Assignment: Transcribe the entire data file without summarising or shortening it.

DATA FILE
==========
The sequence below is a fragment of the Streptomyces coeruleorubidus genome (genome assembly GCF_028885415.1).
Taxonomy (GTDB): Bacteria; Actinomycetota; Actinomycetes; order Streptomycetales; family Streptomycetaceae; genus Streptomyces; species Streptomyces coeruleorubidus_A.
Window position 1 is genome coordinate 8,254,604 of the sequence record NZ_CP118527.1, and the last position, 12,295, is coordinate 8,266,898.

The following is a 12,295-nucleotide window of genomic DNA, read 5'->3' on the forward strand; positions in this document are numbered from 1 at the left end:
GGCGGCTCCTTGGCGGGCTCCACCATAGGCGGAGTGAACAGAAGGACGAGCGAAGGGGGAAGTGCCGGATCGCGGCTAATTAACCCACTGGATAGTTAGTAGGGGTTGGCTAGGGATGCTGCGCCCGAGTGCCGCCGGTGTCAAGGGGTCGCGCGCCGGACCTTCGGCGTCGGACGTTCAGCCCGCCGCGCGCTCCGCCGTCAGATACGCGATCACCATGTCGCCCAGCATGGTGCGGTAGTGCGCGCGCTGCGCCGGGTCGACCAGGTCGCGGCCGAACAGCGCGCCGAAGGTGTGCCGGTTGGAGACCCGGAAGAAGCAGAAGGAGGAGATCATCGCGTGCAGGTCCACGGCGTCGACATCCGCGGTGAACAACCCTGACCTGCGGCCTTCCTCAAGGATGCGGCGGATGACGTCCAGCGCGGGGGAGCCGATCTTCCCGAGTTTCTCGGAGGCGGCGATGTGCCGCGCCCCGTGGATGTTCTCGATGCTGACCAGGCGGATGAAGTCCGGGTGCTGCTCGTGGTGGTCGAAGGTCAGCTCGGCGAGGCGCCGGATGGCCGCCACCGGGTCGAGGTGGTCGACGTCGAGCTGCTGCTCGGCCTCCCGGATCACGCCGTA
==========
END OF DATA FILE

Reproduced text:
The sequence below is a fragment of the Streptomyces coeruleorubidus genome (genome assembly GCF_028885415.1).
Taxonomy (GTDB): Bacteria; Actinomycetota; Actinomycetes; order Streptomycetales; family Streptomycetaceae; genus Streptomyces; species Streptomyces coeruleorubidus_A.
Window position 1 is genome coordinate 8,254,604 of the sequence record NZ_CP118527.1, and the last position, 12,295, is coordinate 8,266,898.

The following is a 12,295-nucleotide window of genomic DNA, read 5'->3' on the forward strand; positions in this document are numbered from 1 at the left end:
GGCGGCTCCTTGGCGGGCTCCACCATAGGCGGAGTGAACAGAAGGACGAGCGAAGGGGGAAGTGCCGGATCGCGGCTAATTAACCCACTGGATAGTTAGTAGGGGTTGGCTAGGGATGCTGCGCCCGAGTGCCGCCGGTGTCAAGGGGTCGCGCGCCGGACCTTCGGCGTCGGACGTTCAGCCCGCCGCGCGCTCCGCCGTCAGATACGCGATCACCATGTCGCCCAGCATGGTGCGGTAGTGCGCGCGCTGCGCCGGGTCGACCAGGTCGCGGCCGAACAGCGCGCCGAAGGTGTGCCGGTTGGAGACCCGGAAGAAGCAGAAGGAGGAGATCATCGCGTGCAGGTCCACGGCGTCGACATCCGCGGTGAACAACCCTGACCTGCGGCCTTCCTCAAGGATGCGGCGGATGACGTCCAGCGCGGGGGAGCCGATCTTCCCGAGTTTCTCGGAGGCGGCGATGTGCCGCGCCCCGTGGATGTTCTCGATGCTGACCAGGCGGATGAAGTCCGGGTGCTGCTCGTGGTGGTCGAAGGTCAGCTCGGCGAGGCGCCGGATGGCCGCCACCGGGTCGAGGTGGTCGACGTCGAGCTGCTGCTCGGCCTCCCGGATCACGCCGTA